If the police detain someone and place him or her in the car for transport but fail to secure the person’s seatbelt, thus subjecting him or her to injury when a car accident happens on the way to the police station, can that person sue the officers? This point is hotly debated. Here are some of the basics on what constitutes a failure to protect.
The most common example is when an adult fails to do something generally considered reasonable to safeguard or rescue a child from abuse or neglect. The adult in question might be a non-abusive parent or guardian who knows the abuser’s identity but does not report them to the police. This state of protection exists for anyone in a legally recognizable position of authority over others. Teachers, first-responders, doctors, police officers, and daycare workers all carry the same obligation to protect.
Can a person file suit against an officer, claiming failure to protect for injury sustained because of the officer’s inaction? According to the U.S. court system, due process clauses guaranteed in the Fifth and Fourteenth amendments allow a civil lawsuit under two doctrines: special relationship and state-created danger.
This exists when the state takes control of a person in such a manner that a requirement to protect exists. Examples of this include a prisoner or state-committed mental patient. Any entity taking control of another person must protect that person against reasonable or foreseeable dangers.
Corrections officials face this kind of claim most often, but any police officer working in a jail or holding a person in custody could face charges of negligence or abuse. If an officer is holding a person in cuffs when they are both attacked, the officer must protect the individual because he or she cannot defend themselves. If the officer does not properly buckle the seatbelt of a detained person and that person is injured in an accident, the officer failed to protect the person from harm.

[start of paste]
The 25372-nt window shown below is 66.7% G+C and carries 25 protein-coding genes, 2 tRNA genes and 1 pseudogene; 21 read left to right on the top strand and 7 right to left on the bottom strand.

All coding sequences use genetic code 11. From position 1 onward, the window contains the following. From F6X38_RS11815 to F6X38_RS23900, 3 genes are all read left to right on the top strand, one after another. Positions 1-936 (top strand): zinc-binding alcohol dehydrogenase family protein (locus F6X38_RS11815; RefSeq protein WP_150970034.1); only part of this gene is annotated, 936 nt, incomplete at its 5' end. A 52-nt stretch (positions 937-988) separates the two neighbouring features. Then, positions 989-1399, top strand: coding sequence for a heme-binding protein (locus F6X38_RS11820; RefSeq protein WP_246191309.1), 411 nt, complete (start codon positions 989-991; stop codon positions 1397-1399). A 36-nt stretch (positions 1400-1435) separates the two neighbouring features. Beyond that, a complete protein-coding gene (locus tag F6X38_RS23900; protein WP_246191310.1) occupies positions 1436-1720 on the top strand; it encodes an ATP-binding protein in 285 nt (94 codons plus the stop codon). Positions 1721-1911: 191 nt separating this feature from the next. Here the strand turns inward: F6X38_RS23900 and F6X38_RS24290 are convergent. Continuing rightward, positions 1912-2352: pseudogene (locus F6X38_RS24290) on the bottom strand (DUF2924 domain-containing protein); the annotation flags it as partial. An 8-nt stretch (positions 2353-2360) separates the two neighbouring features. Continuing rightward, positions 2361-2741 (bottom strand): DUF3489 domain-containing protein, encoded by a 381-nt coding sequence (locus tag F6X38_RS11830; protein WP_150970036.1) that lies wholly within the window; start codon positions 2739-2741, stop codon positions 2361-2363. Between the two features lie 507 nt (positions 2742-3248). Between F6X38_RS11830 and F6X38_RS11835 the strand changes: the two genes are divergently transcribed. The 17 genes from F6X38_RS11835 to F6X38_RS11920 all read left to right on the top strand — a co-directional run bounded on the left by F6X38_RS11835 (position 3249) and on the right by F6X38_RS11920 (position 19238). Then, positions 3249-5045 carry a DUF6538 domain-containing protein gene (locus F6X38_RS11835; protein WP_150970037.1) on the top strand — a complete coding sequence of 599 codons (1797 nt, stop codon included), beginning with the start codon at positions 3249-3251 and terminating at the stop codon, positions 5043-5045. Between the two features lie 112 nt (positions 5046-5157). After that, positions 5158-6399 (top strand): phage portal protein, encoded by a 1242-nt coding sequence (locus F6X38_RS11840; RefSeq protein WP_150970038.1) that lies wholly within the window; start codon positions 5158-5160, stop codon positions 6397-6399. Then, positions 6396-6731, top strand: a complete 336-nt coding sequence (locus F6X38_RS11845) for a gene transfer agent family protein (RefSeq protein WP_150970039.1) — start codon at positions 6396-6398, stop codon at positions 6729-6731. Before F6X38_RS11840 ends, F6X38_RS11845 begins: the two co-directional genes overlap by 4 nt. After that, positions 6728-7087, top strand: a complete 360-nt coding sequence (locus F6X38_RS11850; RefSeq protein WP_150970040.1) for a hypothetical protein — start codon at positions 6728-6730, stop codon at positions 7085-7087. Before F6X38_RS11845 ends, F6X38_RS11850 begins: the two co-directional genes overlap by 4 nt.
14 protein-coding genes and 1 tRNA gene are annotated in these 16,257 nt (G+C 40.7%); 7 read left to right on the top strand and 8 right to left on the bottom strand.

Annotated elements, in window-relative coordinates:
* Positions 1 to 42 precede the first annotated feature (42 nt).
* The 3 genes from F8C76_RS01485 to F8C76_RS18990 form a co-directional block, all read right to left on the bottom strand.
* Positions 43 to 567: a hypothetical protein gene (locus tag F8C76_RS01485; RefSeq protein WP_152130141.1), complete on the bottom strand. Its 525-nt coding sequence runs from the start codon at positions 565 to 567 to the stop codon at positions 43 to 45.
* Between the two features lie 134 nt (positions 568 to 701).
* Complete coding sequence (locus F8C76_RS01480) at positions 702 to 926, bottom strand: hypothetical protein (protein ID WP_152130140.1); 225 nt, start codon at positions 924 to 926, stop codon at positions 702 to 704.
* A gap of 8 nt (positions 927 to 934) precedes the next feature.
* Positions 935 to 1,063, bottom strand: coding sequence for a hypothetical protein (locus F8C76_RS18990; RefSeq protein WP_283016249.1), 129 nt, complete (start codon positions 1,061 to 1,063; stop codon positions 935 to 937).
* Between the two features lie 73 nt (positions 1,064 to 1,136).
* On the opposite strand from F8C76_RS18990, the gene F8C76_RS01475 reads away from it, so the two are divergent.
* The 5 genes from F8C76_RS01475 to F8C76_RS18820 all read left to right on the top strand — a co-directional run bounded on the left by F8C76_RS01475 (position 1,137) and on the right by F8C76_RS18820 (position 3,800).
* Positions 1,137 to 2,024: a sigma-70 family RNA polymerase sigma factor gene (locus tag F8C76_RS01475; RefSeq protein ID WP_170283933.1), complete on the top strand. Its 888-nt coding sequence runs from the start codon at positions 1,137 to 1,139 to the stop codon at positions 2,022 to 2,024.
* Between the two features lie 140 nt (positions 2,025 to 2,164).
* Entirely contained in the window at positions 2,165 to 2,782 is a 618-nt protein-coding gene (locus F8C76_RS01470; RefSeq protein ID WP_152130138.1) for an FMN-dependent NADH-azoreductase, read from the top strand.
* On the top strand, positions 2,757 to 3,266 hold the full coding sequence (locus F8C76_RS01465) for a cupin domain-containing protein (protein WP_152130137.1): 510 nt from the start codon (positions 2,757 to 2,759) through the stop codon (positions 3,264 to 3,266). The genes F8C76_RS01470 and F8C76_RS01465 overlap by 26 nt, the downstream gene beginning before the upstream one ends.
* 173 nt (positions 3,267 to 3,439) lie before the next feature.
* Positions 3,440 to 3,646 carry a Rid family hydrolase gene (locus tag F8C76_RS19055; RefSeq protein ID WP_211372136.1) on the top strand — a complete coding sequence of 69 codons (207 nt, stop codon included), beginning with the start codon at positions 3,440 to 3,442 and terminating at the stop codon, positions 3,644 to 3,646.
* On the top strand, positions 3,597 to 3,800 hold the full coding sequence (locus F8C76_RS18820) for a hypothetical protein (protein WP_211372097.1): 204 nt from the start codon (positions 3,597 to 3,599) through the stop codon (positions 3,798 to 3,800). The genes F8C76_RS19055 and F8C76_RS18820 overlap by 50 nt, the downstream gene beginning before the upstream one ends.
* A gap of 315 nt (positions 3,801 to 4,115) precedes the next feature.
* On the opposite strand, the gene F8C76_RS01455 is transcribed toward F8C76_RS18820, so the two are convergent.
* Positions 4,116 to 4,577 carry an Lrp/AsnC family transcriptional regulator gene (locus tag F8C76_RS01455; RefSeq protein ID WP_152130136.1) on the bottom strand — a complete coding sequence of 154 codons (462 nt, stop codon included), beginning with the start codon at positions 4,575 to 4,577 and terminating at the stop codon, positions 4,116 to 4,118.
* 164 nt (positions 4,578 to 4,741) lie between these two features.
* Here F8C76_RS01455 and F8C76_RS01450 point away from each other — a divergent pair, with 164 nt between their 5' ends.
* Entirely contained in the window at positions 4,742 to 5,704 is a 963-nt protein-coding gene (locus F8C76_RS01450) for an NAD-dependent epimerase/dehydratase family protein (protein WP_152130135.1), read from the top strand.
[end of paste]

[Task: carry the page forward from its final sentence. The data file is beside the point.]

This situation occurs when a person receives injuries because an employee of the state, a police officer, for example, acted incorrectly or because the officer failed to act in an obviously dangerous situation. Failure to protect a person does not always violate the due process guaranteed in the Constitution; however, it does violate it when the state creates a dangerous situation or unnecessarily exposes a person to risk he or she would not have faced otherwise.
Put differently, if an officer intervenes, and that intervention exposes another person to danger they would not have otherwise faced, they may face liability. The same liability exists when a person is put in danger by a failure to act.
In Wood v. Ostrander, Washington state troopers impounded the car of a drunk driver they arrested, forcing the wife to walk home alone in an area noted for high levels of crime. A driver later offered help, only to rape her in a secluded area. The Court of Appeals declared that the police created the situation through their act of detaining the car and through their inaction in not providing the wife safe passage home.
In Kennedy v. Ridgefield, the Kennedy family reported their nine-year-old daughter’s molestation by their neighbor’s 13-year-old son. They also said they feared the boy because of his instability. The police promised protection, but they failed to properly inform the Kennedy’s that they had interviewed the boy. The accused boy broke into the Kennedy’s house that night and shot both parents, killing the father. The Court of Appeals stated that the failure of the police to alert the Kennedys, and provide the promised protection, placed the victims in a dangerous situation that would not have existed otherwise.